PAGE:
Written by Roland Christy
On February 3rd I went to my first Destiny Regional full of optimism and hope (Jyn Erso’s favorite word). I had spent the week beforehand testing my deck and was confident that I could handle whatever came at me from across the table. I was bringing eYoda and eHondo, mostly because I love those two characters but also because I didn’t want to bring Poe Dameron – More Than Just a Pilot and Hondo and play mirror matches all day. While both decks have Hondo, I was confident that a Yoda with three lightsabers would be able to close out any game. I hadn’t counted on everyone targeting him first and leaving me with Hondo. Unfortunately, that is exactly what everyone did.
After winning one game and then losing three, I decided to drop and make the hour and forty-five minute drive home. My first regional experience was a complete flop and I was disappointed because I had really, really wanted one of those Kylo and Rey playmats. I was feeling frustrated and was considering giving up on the game for awhile. However, I got a text from my dad-in-law that changed my outlook. He simply asked, “Did you have fun and are you ready for next time?”
In Destiny, and any competitive game, each game will have one winner and one loser. Ideally, you will be the former and not the latter. But no matter how much you playtest or how much money you spend on cards and dice, you will still lose. Maybe not often, but I guarantee that statistics are against you. You will draw a bad hand and mulligan, only to get the same (or worse) cards. Your dice will not roll the sides you need to win, and a close game will end in your opponent’s favor. So making peace will loss is something that we all must do at one time or another. The important thing to remember is to get back up and keep rolling.
After mulling this over for a bit, I asked myself the question again. Did I have fun and am I ready for next time? I can honestly say that the answer to both of these questions is yes. I got to meet some very talented players and play in an event that had about 90 players who love this game as much as I do. The community in this game is incredible, and even though I lost three games, they were close and I really enjoyed rolling dice and trying to outthink my opponents. This game is incredibly fun, and handling a loss is much easier when you think of it that way. With this outlook I also got to see the errors I made in deck building, which will help me prepare better decks in the future.
I don’t know where you stand in your opinion of The Last Jedi, but I loved it. It’s theme of learning from failure is something I can personally identify with, and now I’m trying to apply that to my Destiny games. It is easy to blame your loss on your opponent (why did so many people have to play Poe2/Hondo!?!?!), or to blame a loss on poor rolls or poor draws. But what do you learn from that? I’m not saying that these things aren’t factors in a loss. There are some decks that have huge advantages over others (Kylo Ren – Tormented One for example will have a major advantage over any mono colored decks). And it is incredibly difficult to win when you see nothing but blanks and your opponent rolls nothing but 3 melee sides. And you may have answers to certain cards, but if you don’t draw those answers, you will get Gungan slapped. But learning to differentiate the things you have control over (what you put in your deck, what characters you pick, how you play the cards in your hand) from the things you have little to no control over (you opponent god-rolling, your blanks smiling up at you when you roll out, the order in which you draw your cards) will help you to realize what you could have done differently to change the outcome of the game, and that is how you will learn to be a better Destiny player.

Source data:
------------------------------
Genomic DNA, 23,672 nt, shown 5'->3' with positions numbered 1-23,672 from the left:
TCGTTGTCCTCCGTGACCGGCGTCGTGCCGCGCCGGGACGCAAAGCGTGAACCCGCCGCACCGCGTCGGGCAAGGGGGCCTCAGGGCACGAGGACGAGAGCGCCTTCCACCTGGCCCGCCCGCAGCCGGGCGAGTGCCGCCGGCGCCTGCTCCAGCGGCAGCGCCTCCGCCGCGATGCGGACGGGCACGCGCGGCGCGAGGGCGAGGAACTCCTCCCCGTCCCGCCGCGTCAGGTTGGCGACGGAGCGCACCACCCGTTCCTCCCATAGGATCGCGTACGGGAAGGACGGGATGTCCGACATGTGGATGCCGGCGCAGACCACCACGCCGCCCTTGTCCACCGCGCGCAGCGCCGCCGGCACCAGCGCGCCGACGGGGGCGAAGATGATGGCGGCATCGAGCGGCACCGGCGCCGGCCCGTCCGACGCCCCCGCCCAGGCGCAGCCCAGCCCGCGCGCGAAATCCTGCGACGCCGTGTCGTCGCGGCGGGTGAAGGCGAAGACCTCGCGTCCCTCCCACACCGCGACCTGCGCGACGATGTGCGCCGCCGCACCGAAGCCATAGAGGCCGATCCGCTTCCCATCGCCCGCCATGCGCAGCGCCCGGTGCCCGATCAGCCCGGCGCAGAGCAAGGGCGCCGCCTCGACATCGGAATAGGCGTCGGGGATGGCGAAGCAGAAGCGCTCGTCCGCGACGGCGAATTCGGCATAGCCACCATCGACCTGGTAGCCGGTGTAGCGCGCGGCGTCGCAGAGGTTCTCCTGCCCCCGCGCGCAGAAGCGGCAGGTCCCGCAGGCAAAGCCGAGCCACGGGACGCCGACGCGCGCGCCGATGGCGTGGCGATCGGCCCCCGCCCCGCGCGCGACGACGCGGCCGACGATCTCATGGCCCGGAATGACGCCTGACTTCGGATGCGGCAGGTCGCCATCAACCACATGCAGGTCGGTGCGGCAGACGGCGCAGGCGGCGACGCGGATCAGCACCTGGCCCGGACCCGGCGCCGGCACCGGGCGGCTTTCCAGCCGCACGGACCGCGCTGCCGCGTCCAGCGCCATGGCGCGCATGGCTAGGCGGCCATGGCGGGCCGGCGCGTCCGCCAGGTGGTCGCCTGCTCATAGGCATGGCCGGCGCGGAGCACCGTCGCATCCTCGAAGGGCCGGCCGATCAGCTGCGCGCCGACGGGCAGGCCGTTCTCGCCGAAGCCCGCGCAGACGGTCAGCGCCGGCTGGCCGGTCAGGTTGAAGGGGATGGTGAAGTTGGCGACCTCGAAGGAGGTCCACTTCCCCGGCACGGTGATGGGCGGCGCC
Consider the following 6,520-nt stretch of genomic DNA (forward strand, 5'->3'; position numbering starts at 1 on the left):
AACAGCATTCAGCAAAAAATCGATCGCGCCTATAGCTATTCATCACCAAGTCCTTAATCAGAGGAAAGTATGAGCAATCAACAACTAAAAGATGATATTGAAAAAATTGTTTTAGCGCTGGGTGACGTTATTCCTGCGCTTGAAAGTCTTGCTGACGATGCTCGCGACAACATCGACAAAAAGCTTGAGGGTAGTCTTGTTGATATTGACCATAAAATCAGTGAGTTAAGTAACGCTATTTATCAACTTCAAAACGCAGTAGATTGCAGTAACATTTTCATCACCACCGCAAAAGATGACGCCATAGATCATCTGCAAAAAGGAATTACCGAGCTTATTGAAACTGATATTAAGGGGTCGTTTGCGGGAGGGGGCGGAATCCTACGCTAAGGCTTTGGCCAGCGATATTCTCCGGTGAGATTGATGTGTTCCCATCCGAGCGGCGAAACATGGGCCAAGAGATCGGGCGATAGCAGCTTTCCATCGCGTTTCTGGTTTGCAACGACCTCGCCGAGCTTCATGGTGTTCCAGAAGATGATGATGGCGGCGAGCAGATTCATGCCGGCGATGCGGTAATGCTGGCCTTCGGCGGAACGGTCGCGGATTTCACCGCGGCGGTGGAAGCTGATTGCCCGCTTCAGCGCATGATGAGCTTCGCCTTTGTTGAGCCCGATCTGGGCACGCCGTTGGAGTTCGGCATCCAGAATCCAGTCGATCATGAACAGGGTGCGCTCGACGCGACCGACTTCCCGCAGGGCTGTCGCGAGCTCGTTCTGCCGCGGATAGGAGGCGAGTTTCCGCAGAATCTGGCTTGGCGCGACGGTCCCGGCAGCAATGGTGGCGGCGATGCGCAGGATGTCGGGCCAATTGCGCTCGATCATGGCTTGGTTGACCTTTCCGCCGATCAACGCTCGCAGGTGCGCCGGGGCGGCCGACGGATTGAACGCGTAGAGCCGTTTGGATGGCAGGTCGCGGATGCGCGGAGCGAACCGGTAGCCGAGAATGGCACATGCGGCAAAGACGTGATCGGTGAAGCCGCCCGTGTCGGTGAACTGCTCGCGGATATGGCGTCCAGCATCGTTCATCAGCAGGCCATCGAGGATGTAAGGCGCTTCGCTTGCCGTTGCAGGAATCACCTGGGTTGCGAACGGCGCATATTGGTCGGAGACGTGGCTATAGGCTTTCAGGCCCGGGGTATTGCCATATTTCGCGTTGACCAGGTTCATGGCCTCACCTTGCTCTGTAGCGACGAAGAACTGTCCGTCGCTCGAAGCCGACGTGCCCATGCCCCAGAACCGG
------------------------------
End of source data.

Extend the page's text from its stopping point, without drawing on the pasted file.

My biggest mistake was not taking my wife’s advice. I brought not one, but two characters that do not have damage sides on their character dice. Yes, Hondo has two 3 damage specials, but those are really only good early game. Smart players know how to play around it, and those specials are merely a disrupt and a resource late game. That is not exactly a winning combo. Poe Dameron – More Than a Pilot is a much better partner because of his two ranged sides and the access to red healing (not to mention Poe Dameron’s Blaster).
Losing is unpleasant, and a string of losses can be frustrating and painful. However, if you are able to understand why you lost and learn from that loss, it becomes a lesson that will help you become a better player. Winning is pleasant, and a string of wins can be exciting and exhilarating (especially when you get really cool swag like that Kylo and Rey playmat). But no matter if you win or lose, it’s important to realize that this is a game, and the goal of any game is to have fun and build community.
That’s all I have for now! Remember to have fun and roll on, roll on, roll on, roll until the dice roll true!